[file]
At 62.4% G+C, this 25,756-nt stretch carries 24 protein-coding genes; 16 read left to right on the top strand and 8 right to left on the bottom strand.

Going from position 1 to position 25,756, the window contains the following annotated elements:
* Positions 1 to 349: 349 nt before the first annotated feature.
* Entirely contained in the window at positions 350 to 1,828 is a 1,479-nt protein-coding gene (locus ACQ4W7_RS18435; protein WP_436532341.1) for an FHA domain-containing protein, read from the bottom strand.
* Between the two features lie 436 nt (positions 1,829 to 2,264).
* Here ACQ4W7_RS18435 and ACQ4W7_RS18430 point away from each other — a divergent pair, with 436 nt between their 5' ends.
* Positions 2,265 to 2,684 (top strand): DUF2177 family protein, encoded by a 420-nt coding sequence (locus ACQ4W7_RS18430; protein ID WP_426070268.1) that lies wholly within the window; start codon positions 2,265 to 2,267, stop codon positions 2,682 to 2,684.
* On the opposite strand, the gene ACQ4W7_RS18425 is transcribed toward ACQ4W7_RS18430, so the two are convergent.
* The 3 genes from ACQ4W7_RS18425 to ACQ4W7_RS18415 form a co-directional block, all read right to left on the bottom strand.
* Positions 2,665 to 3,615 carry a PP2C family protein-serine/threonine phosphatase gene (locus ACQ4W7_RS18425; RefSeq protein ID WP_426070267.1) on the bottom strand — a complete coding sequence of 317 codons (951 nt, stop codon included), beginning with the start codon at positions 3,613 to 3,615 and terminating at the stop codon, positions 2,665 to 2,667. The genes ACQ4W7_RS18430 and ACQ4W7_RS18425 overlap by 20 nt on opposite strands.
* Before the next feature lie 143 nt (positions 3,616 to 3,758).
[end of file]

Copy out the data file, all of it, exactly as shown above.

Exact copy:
At 62.4% G+C, this 25,756-nt stretch carries 24 protein-coding genes; 16 read left to right on the top strand and 8 right to left on the bottom strand.

Going from position 1 to position 25,756, the window contains the following annotated elements:
* Positions 1 to 349: 349 nt before the first annotated feature.
* Entirely contained in the window at positions 350 to 1,828 is a 1,479-nt protein-coding gene (locus ACQ4W7_RS18435; protein WP_436532341.1) for an FHA domain-containing protein, read from the bottom strand.
* Between the two features lie 436 nt (positions 1,829 to 2,264).
* Here ACQ4W7_RS18435 and ACQ4W7_RS18430 point away from each other — a divergent pair, with 436 nt between their 5' ends.
* Positions 2,265 to 2,684 (top strand): DUF2177 family protein, encoded by a 420-nt coding sequence (locus ACQ4W7_RS18430; protein ID WP_426070268.1) that lies wholly within the window; start codon positions 2,265 to 2,267, stop codon positions 2,682 to 2,684.
* On the opposite strand, the gene ACQ4W7_RS18425 is transcribed toward ACQ4W7_RS18430, so the two are convergent.
* The 3 genes from ACQ4W7_RS18425 to ACQ4W7_RS18415 form a co-directional block, all read right to left on the bottom strand.
* Positions 2,665 to 3,615 carry a PP2C family protein-serine/threonine phosphatase gene (locus ACQ4W7_RS18425; RefSeq protein ID WP_426070267.1) on the bottom strand — a complete coding sequence of 317 codons (951 nt, stop codon included), beginning with the start codon at positions 3,613 to 3,615 and terminating at the stop codon, positions 2,665 to 2,667. The genes ACQ4W7_RS18430 and ACQ4W7_RS18425 overlap by 20 nt on opposite strands.
* Before the next feature lie 143 nt (positions 3,616 to 3,758).